|Publication number||US7089552 B2|
|Application number||US 10/230,686|
|Publication date||Aug 8, 2006|
|Filing date||Aug 29, 2002|
|Priority date||Aug 29, 2002|
|Also published as||US20040044996|
|Publication number||10230686, 230686, US 7089552 B2, US 7089552B2, US-B2-7089552, US7089552 B2, US7089552B2|
|Original Assignee||Sun Microsystems, Inc.|
|Export Citation||BiBTeX, EndNote, RefMan|
|Patent Citations (3), Non-Patent Citations (5), Referenced by (40), Classifications (6), Legal Events (4)|
|External Links: USPTO, USPTO Assignment, Espacenet|
1. Field of the Invention
The present invention relates, in general, to software installation, and, more particularly, to software, systems and methods for verifying a number of installed binary programs.
2. Relevant Background
Software applications comprise a plurality of executable binary programs and data files that cooperate to perform program specified behaviors. While early software applications comprised an integral set of binary code, modern applications comprise a tens or hundreds of individual application components referred to as “binaries”. The application is implemented by executing the plurality of binaries in a program-ordered sequence so as to implement the desired behavior. Each of the binaries can be associated with a signature such as an MD5 hash value that uniquely identifies the binary. An MD5 signature will change for different versions and different compilations of the binary, and so is a reliable identifier of the binary.
When application software is installed, the various binaries that make up the application are stored from a source file or installation file, which itself may comprise a plurality of files, into various locations within the file system of a computer upon which the application will execute. The file system may include network storage in addition to local storage. During execution, the various components interact with each other and with the operating system implemented on the computer to provide the desired application behavior. As the applications are often provided independently of the operating system, the developers of application software are often referred to as “independent software vendors” or “ISVs”.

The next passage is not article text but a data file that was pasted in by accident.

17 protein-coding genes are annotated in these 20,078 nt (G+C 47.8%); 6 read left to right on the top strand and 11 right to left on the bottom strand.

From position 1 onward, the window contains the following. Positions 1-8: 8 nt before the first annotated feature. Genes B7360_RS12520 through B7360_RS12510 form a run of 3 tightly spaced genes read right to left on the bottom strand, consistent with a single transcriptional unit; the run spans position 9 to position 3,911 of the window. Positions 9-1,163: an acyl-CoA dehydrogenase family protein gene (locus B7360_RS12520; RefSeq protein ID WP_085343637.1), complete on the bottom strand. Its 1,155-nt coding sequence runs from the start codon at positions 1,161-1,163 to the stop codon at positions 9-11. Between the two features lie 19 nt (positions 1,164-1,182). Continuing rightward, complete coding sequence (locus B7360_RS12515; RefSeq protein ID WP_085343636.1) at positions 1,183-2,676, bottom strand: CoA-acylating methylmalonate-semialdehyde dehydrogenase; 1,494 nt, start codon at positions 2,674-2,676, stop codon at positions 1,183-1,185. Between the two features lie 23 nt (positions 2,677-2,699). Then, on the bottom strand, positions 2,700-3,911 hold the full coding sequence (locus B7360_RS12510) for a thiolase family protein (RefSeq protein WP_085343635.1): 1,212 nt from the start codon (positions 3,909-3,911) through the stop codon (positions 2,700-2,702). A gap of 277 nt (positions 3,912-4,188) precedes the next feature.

When a software application is installed, its constituent binaries are copied from an installation source file or files into various directories throughout the file system. The location of each binary in the file system is determined by the installation routines. In some cases applications are delivered as packages that are installed via an installation tool that maintains records of binary locations, making it easier to determine an accurate set of binaries on the particular computer. However, if even one application does not use standard package installation software precise installation records are not typically maintained. Further, binaries may be installed or modified manually after installation, making the installation records inaccurate or incomplete.
Hence, after installation, the operating system has no guaranteed knowledge of where each of the constituent binaries exist on a given system unless specific operating system services are used during the installation. Thereafter, when a given system is analyzed to determine if it will behave properly in response to an operating system change, the analysis typically relies on an imprecise determination of what applications are installed on the system. Accordingly, in current computer systems there is no readily accessible means to identify an accurate listing of installed applications and their constituent binaries.